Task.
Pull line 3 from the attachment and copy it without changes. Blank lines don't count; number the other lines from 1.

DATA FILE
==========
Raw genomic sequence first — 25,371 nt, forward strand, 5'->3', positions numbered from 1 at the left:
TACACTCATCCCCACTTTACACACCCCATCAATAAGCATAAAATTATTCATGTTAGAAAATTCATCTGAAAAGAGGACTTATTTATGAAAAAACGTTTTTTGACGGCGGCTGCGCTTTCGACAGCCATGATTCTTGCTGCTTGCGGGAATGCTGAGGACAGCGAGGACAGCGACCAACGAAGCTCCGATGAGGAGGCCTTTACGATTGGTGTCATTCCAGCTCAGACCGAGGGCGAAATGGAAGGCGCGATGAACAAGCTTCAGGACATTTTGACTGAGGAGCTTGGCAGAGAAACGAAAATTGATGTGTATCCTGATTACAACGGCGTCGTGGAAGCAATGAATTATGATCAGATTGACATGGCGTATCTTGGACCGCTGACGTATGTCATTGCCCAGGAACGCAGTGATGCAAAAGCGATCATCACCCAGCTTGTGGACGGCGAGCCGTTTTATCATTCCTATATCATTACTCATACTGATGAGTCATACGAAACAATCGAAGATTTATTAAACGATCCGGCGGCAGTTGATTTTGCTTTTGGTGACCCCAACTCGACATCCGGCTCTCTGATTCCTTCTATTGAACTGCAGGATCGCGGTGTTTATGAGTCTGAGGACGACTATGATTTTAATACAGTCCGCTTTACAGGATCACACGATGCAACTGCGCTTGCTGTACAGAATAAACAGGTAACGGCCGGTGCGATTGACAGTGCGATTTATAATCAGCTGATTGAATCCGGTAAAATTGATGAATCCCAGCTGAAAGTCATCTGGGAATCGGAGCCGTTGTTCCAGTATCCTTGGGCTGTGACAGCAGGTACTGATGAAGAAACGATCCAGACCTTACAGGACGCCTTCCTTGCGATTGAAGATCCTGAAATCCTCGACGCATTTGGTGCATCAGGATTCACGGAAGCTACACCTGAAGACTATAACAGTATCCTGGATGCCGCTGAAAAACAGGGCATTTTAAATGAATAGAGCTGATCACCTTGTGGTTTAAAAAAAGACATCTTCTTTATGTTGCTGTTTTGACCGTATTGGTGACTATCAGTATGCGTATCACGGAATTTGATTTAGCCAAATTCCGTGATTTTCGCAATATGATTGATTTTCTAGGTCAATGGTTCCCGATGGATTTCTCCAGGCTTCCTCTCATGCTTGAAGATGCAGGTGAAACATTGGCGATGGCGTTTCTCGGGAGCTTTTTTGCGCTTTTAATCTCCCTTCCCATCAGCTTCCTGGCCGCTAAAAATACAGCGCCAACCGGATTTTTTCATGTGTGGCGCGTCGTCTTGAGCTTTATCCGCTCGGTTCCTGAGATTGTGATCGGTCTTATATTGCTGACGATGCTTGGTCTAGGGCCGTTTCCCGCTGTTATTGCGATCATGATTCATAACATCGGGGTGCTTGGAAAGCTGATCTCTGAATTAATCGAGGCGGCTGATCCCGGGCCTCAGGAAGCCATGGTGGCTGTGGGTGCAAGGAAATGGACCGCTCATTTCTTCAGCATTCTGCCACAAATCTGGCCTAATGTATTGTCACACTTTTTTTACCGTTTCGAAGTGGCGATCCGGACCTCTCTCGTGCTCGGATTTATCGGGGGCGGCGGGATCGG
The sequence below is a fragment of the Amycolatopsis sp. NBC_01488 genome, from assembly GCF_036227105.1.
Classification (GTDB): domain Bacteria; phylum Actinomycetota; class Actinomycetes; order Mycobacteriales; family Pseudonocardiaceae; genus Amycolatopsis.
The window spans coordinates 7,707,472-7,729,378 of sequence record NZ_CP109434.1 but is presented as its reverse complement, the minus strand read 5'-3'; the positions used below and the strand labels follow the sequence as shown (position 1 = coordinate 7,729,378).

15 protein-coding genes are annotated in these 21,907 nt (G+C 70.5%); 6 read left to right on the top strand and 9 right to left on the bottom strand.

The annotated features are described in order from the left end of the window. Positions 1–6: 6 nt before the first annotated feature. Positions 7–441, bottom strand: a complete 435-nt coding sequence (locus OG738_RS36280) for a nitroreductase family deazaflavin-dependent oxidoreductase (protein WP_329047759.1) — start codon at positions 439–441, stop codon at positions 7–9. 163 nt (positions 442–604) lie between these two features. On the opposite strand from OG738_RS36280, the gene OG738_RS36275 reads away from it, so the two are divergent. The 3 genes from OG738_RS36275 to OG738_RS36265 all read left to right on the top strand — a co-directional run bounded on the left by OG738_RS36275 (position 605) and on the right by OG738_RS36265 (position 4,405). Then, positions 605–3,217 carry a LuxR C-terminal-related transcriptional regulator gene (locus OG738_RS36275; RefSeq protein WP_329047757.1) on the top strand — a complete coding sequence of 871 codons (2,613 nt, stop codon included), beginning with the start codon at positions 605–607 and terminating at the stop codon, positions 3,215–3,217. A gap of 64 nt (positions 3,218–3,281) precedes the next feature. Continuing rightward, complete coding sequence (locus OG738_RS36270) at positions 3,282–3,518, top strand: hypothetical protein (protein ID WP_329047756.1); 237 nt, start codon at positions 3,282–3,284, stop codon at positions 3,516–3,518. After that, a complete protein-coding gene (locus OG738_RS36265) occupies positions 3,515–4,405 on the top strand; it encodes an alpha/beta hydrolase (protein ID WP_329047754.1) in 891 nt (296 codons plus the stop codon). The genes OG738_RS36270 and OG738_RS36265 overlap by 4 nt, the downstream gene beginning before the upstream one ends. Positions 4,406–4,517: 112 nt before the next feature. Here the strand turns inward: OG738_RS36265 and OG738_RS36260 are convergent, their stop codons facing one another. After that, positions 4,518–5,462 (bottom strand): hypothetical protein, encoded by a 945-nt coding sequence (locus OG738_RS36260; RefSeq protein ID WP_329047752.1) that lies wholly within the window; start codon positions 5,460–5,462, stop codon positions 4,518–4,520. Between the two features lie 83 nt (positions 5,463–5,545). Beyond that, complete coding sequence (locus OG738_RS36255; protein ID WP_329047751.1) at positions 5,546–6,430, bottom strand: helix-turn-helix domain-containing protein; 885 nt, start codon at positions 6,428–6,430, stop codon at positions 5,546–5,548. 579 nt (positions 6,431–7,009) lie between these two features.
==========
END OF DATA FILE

The sequence below is a fragment of the Amycolatopsis sp. NBC_01488 genome, from assembly GCF_036227105.1.